Tuesday, May 31, 2011

The fur-lined bathtubs of moral rectitude

Mark Lawson's analysis of why 19th century novels (a select few, anyway) make attractive options for tv and movie producers may be found here. It's an interesting read if you've been wondering why the Austen / Dickens / Brontë juggernaut seems to roll along with only an occasional veering off into the odd siding.  His chief argument comes at the end:

At their simplest level, each of these books features a couple whose union is impossible or dangerous: Cathy and Heathcliff face the bar of class and propriety, Anna and Vronsky challenge the adultery taboo, and Pip and Estella are thwarted not only by their starkly different social backgrounds but by her bizarre guardian... Fiction is driven by friction and taboo but, in most parts of contemporary society, we have created a society in which there are few obstacles to people doing what they want or being with the person they desire.

In other words, we've torn down the walls so convenient for characters to smash into, so contemporary life isn't interesting enough. Which is to say modern moral ambivalence makes for bad television.

It's arguable, I suppose, to a point.  Really what he means is we like straw men to tilt at, particularly in these troubled times.  It is, after all, excellent fun catharsis to watch people -- particularly women in corsets -- be persecuted for loving the wrong people, and yet how pleasing it is to think that it could never happen in this day and age. Or at least not in those clothes.

Update: Meanwhile, over at The Independent, D J Taylor wonders why we're still taking the 19th century's phone calls.


  1. there are more corsets about these days than you can imagine.................

  2. James Wood made a similar argument in his piece on why it is people from non-Western backgrounds who write most interesting novels in English these days. I think it was in his review of Monica Ali's Brick Lane. I am criminally simplifying here, but he argued that in those novels rebelling against traditions is still very serious business. The risks are greater, more courage required and so on. Love out of wedlock, adultery and divorce (and, I'd add, same-sex desire) are dangerous for a xeno-woman in a way that (he argues) it stopped being for the West-raised women.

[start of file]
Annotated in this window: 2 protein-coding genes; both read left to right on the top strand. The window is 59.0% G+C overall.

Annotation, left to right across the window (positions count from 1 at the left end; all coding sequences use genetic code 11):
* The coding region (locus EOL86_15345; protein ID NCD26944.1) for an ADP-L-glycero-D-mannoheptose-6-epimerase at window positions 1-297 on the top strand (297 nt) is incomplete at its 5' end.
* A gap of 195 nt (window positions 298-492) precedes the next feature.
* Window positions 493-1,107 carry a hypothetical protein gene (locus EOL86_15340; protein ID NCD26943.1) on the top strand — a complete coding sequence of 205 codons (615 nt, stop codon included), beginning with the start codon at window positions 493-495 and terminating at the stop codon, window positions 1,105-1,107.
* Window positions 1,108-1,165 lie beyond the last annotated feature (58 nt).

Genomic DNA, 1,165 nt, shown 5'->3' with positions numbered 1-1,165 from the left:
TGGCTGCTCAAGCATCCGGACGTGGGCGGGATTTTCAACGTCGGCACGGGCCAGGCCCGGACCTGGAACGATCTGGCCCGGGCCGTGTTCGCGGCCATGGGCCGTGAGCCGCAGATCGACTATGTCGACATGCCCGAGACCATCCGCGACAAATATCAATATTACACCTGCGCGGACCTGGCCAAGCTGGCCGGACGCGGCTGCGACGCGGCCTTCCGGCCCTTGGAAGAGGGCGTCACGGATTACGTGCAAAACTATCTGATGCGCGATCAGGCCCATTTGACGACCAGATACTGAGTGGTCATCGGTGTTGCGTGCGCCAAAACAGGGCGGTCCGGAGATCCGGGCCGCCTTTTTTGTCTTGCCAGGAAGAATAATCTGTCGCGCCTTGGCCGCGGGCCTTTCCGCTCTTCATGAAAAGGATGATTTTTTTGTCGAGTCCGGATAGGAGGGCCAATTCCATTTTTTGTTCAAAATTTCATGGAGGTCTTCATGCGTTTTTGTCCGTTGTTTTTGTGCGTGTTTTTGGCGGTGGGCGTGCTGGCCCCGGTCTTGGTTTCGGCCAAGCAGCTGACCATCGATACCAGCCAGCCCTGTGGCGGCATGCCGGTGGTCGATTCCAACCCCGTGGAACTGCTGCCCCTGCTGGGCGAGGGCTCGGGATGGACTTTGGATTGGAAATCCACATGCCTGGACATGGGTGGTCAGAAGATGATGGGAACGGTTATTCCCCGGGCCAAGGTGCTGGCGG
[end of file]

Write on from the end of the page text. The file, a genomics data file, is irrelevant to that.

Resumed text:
3. @rose: literally and figuratively! And yet does it count if it's a matter of choice rather than standard social practice, and if so, how does it count?

    @dto: I wonder, do we find these novels interesting because they're like the novels that used to be written in the west? or is it just that what interests us, as Lawson suggests, becomes a much narrower field in difficult times, so we're drawn to conflicts we already know and have made consumable? (And, to some degree, dismissible, because it happened to those people back then / those people over there?)

  4. Hmm... If the novels about (difficulty of) woman's freedom are a permanent interest of the reading public, I'm all for it. This interest also presumes a permanent interest in this beloved invention called the Individual. (Also pro, me.)

    But there's also the feminization of the reading public for the novel form. Fewer men today read novels than men, and that may also help the continuation of this interest.

  5. Do we know if there's been a corresponding shift in numbers for writers, i.e. more women writing in the novel form than men?

  6. Probably not, if this http://vidaweb.org/the-count-2010 is anything to go by. Plus, the awards stats are still tilted toward men, which may also be an indicator.

    This change is taking its sweet time.

  7. Those are interesting stats. I'm not sure whether I'm surprised at them or not. But now that VS Naipaul has unzipped his brilliance in public, we are given to understand it's a moot question.

  8. Ha, yes, I laughed about that the other day. Poor soul.

    But this stings, because it rings plausible:
    "And inevitably for a woman, she is not a complete master of a house, so that comes over in her writing too," he said.

  9. Comes over as what, one wonders.

    Anyway, isn't there that scene in A Bend in the River where his main character rapes a woman and suddenly his language slips into the passive? Apparently not even he can make the words his bitch.